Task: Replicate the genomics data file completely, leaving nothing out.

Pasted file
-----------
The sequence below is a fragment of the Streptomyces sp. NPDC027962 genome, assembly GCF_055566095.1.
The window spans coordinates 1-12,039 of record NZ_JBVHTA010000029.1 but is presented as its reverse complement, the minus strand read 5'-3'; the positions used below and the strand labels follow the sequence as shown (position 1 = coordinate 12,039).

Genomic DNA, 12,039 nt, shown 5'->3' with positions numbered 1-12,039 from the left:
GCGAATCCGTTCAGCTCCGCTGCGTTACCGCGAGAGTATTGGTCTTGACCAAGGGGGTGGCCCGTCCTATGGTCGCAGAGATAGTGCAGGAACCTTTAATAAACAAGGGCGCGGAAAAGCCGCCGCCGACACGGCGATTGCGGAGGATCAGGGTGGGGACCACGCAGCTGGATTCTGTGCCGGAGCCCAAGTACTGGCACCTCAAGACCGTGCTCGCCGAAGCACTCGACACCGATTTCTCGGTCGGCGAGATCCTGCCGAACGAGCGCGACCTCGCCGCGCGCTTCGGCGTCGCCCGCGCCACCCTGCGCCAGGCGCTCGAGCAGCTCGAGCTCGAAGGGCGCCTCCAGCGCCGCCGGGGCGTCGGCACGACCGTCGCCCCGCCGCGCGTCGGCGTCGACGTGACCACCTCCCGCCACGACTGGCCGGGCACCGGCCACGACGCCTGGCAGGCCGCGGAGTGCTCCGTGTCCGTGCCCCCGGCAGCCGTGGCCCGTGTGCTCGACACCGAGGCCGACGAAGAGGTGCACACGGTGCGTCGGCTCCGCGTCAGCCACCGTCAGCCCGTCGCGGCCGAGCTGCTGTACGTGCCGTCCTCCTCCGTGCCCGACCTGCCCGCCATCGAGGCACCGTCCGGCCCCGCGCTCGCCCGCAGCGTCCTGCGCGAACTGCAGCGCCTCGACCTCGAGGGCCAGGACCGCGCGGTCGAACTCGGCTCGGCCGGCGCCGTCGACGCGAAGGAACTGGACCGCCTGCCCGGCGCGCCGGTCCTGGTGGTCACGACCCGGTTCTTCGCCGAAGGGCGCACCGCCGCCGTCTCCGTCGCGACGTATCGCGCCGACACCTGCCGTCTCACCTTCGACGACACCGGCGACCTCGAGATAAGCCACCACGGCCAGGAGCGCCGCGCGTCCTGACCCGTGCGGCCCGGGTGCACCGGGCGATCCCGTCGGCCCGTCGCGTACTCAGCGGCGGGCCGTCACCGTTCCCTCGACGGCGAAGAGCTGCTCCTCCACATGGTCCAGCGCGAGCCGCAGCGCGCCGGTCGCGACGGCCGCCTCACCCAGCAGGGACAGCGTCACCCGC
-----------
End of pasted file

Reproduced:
The sequence below is a fragment of the Streptomyces sp. NPDC027962 genome, assembly GCF_055566095.1.
The window spans coordinates 1-12,039 of record NZ_JBVHTA010000029.1 but is presented as its reverse complement, the minus strand read 5'-3'; the positions used below and the strand labels follow the sequence as shown (position 1 = coordinate 12,039).

Genomic DNA, 12,039 nt, shown 5'->3' with positions numbered 1-12,039 from the left:
GCGAATCCGTTCAGCTCCGCTGCGTTACCGCGAGAGTATTGGTCTTGACCAAGGGGGTGGCCCGTCCTATGGTCGCAGAGATAGTGCAGGAACCTTTAATAAACAAGGGCGCGGAAAAGCCGCCGCCGACACGGCGATTGCGGAGGATCAGGGTGGGGACCACGCAGCTGGATTCTGTGCCGGAGCCCAAGTACTGGCACCTCAAGACCGTGCTCGCCGAAGCACTCGACACCGATTTCTCGGTCGGCGAGATCCTGCCGAACGAGCGCGACCTCGCCGCGCGCTTCGGCGTCGCCCGCGCCACCCTGCGCCAGGCGCTCGAGCAGCTCGAGCTCGAAGGGCGCCTCCAGCGCCGCCGGGGCGTCGGCACGACCGTCGCCCCGCCGCGCGTCGGCGTCGACGTGACCACCTCCCGCCACGACTGGCCGGGCACCGGCCACGACGCCTGGCAGGCCGCGGAGTGCTCCGTGTCCGTGCCCCCGGCAGCCGTGGCCCGTGTGCTCGACACCGAGGCCGACGAAGAGGTGCACACGGTGCGTCGGCTCCGCGTCAGCCACCGTCAGCCCGTCGCGGCCGAGCTGCTGTACGTGCCGTCCTCCTCCGTGCCCGACCTGCCCGCCATCGAGGCACCGTCCGGCCCCGCGCTCGCCCGCAGCGTCCTGCGCGAACTGCAGCGCCTCGACCTCGAGGGCCAGGACCGCGCGGTCGAACTCGGCTCGGCCGGCGCCGTCGACGCGAAGGAACTGGACCGCCTGCCCGGCGCGCCGGTCCTGGTGGTCACGACCCGGTTCTTCGCCGAAGGGCGCACCGCCGCCGTCTCCGTCGCGACGTATCGCGCCGACACCTGCCGTCTCACCTTCGACGACACCGGCGACCTCGAGATAAGCCACCACGGCCAGGAGCGCCGCGCGTCCTGACCCGTGCGGCCCGGGTGCACCGGGCGATCCCGTCGGCCCGTCGCGTACTCAGCGGCGGGCCGTCACCGTTCCCTCGACGGCGAAGAGCTGCTCCTCCACATGGTCCAGCGCGAGCCGCAGCGCGCCGGTCGCGACGGCCGCCTCACCCAGCAGGGACAGCGTCACCCGC